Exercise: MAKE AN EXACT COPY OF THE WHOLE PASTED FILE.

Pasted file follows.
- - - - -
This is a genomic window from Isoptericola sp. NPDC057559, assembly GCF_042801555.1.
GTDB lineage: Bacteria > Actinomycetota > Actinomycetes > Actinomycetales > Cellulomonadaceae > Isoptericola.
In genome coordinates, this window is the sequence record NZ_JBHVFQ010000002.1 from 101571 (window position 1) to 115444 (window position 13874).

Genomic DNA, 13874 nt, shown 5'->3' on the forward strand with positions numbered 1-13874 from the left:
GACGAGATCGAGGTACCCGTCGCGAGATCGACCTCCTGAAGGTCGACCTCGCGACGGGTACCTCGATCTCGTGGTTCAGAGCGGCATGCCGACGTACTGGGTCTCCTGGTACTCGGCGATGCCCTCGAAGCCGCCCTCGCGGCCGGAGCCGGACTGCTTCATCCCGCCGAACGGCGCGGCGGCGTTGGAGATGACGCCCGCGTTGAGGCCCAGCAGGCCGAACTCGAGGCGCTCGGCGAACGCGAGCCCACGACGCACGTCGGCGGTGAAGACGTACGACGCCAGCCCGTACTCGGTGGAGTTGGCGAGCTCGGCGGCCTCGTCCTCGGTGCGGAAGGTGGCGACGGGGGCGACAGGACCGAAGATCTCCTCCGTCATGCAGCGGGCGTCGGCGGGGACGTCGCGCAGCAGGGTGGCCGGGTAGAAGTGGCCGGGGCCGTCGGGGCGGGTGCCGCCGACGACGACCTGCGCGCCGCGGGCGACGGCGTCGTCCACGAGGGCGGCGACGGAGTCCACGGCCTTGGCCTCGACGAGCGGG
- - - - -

This is a genomic window from Isoptericola sp. NPDC057559, assembly GCF_042801555.1.
GTDB lineage: Bacteria > Actinomycetota > Actinomycetes > Actinomycetales > Cellulomonadaceae > Isoptericola.
In genome coordinates, this window is the sequence record NZ_JBHVFQ010000002.1 from 101571 (window position 1) to 115444 (window position 13874).

Genomic DNA, 13874 nt, shown 5'->3' on the forward strand with positions numbered 1-13874 from the left:
GACGAGATCGAGGTACCCGTCGCGAGATCGACCTCCTGAAGGTCGACCTCGCGACGGGTACCTCGATCTCGTGGTTCAGAGCGGCATGCCGACGTACTGGGTCTCCTGGTACTCGGCGATGCCCTCGAAGCCGCCCTCGCGGCCGGAGCCGGACTGCTTCATCCCGCCGAACGGCGCGGCGGCGTTGGAGATGACGCCCGCGTTGAGGCCCAGCAGGCCGAACTCGAGGCGCTCGGCGAACGCGAGCCCACGACGCACGTCGGCGGTGAAGACGTACGACGCCAGCCCGTACTCGGTGGAGTTGGCGAGCTCGGCGGCCTCGTCCTCGGTGCGGAAGGTGGCGACGGGGGCGACAGGACCGAAGATCTCCTCCGTCATGCAGCGGGCGTCGGCGGGGACGTCGCGCAGCAGGGTGGCCGGGTAGAAGTGGCCGGGGCCGTCGGGGCGGGTGCCGCCGACGACGACCTGCGCGCCGCGGGCGACGGCGTCGTCCACGAGGGCGGCGACGGAGTCCACGGCCTTGGCCTCGACGAGCGGG